HIV/Aids

Updated 25 June 2014

Resources out of rural patients’ reach

Despite the high rates of MDR/XDR TB at Msinga, people still find it difficult to get help from clinics and hospitals because they are miles away.

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By Wendy Kumar

Recently we took the long drive from Greytown to the rocky rural area of Msinga, located in the Emzweni section in the central part of KwaZulu-Natal. We were there to shoot a story on Multi-drug resistant/ extreme drug resistant tuberculosis (MDR/XDR-TB).

It broke my heart that after 15 years under a democratic government, there are people who are living in difficult situations and conditions like the people of Msinga, particularly in the Emzweni section. The people of Msinga are still lacking basic human requirements, like water, electricity and so on.  In order for them to gather water they have to stand in long queues as there is only one borehole for the entire community.

But what hurt me the most was that, despite the high rates of MDR/XDR TB at Msinga, people still find it difficult to get help from clinics and hospitals because they are miles away.

When doing our case study with Zanele Msibi* - who is infected by both HIV and MDR TB - we had to drive for almost two hours from the hospital to her house. While driving from the hospital we came across one clinic, which was also far away from her home.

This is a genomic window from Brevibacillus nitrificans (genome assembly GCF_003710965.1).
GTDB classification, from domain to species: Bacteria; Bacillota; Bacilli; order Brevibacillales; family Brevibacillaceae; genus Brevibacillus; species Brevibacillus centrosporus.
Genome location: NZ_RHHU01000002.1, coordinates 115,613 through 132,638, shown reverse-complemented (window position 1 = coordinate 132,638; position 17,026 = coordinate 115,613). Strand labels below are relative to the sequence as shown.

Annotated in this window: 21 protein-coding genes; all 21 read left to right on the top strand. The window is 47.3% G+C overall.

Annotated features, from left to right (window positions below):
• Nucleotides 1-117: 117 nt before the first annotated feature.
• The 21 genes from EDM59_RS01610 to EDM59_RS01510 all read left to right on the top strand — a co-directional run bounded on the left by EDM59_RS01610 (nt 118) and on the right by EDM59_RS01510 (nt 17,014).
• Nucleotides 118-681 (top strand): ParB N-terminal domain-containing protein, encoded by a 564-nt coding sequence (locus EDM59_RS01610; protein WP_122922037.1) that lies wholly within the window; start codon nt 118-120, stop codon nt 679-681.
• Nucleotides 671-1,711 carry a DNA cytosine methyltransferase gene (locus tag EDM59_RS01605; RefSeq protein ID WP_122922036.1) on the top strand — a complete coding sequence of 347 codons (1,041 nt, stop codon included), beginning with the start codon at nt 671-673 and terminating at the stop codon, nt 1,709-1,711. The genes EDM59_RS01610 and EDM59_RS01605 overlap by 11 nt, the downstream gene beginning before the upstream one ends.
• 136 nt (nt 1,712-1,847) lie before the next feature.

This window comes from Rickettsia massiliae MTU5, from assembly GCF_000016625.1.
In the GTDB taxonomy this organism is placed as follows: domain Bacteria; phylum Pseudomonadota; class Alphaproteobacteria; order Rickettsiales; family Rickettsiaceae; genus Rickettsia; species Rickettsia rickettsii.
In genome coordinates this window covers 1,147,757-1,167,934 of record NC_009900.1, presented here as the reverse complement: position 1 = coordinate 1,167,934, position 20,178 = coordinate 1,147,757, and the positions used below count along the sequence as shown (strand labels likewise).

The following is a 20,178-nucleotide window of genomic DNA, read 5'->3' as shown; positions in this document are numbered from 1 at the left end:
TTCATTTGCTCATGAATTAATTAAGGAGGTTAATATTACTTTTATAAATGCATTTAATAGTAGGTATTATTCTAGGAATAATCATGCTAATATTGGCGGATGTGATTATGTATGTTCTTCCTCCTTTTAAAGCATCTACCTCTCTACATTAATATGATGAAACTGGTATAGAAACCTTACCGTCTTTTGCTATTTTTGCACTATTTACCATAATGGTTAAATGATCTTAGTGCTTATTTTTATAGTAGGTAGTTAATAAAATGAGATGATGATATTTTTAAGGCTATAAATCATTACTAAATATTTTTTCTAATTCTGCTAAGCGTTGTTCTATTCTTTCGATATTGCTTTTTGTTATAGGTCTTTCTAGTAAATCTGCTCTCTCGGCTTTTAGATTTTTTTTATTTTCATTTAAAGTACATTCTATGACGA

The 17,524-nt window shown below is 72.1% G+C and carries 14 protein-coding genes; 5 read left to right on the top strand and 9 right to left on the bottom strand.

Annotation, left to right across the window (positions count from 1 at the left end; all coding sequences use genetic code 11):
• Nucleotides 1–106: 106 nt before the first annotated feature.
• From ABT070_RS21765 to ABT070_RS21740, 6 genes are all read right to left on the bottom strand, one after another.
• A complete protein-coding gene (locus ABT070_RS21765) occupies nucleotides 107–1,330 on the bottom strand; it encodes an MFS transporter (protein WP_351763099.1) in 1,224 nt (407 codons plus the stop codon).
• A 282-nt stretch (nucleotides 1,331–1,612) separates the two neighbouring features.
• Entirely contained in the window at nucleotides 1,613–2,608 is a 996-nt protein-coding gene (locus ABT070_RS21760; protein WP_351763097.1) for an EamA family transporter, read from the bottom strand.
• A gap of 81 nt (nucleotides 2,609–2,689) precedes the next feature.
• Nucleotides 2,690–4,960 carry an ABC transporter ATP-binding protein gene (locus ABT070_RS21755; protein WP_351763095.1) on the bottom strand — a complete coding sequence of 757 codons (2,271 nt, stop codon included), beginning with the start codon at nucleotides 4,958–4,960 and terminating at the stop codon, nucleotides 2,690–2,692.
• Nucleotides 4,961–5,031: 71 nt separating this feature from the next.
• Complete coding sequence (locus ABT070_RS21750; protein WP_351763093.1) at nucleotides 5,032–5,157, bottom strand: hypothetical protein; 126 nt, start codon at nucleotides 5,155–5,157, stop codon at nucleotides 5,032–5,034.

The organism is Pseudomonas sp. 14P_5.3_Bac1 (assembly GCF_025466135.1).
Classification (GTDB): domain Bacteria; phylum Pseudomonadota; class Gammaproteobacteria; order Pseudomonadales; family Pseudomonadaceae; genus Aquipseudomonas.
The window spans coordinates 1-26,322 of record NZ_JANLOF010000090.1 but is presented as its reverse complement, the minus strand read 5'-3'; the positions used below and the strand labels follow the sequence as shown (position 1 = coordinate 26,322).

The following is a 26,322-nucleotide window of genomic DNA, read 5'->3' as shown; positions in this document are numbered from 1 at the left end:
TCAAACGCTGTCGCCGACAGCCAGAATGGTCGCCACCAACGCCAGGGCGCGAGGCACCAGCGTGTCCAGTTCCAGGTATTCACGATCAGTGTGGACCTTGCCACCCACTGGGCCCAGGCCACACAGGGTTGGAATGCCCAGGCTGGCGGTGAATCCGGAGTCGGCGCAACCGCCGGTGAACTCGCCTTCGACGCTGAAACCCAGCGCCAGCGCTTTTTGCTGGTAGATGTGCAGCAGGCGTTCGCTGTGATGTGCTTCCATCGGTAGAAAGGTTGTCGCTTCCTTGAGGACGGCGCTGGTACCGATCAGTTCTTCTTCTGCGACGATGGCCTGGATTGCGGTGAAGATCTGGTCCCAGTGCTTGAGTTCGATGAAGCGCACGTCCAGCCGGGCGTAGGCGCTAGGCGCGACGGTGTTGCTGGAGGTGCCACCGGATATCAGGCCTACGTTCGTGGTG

No access to treatment often ends in death
So many people there are infected by HIV and MDR/XDR-TB and most of them cannot access help and treatment because the clinics and hospitals are far away. Some of the patients we interviewed at the Church of Scotland Hospital said that it's hard for them to get to the hospital as they are unemployed. If they don't get help from their family members or neighbours then they will not go.

"If you eventually do not get money for transport to go to the clinic or hospital you will get sick till you are bed ridden, and at that time you cannot do anything, then you die. Our wish as commuters of this area is to have clinics and hospitals near to us so that we will get access easily," said one of the residents who wished to remain anonymous.

Despite the problems that residents of Msinga face regarding their health issues, I noticed something about the residents of Emzweni.  Despite the modernisation that has happened over the past years, they still maintain their cultural practices such as still wearing traditional clothes such as the Kanga (Ibhayi) and beads - even the teenagers, especially the Amabhinca tribe. They are so humble and they have much respect.  Everyone that we came across waved at us with big smiles on their faces, even the elders.

The Msinga region has the highest number of drug-resistant TB cases in our country, and most of these patients are HIV+.  Although this area is stricken by high rates of unemployment, the residents are trying their best to reach the clinics and hospitals to get treated.

My wish is to see the Department of Health taking the initiative to help these suffering poor residents of Emzweni!

Wendy Kumar is a community journalist working on the TV programme, Siyayinqoba/Beat It!, which screens on SABC1 every Thursday at 13h30. it is repeated on Soweto TV, CTV (Cape Town) and Bay TV (Richards Bay-Empangeni) each Saturday at 11am. The show can also be viewed at www.beatit.co.za

 

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Dr Sindisiwe van Zyl qualified at the University of Pretoria before working for an HIV/AIDS NPO in Soweto for many years. She was named one of the Mail & Guardian's Top 200 Young South Africans in 2012.

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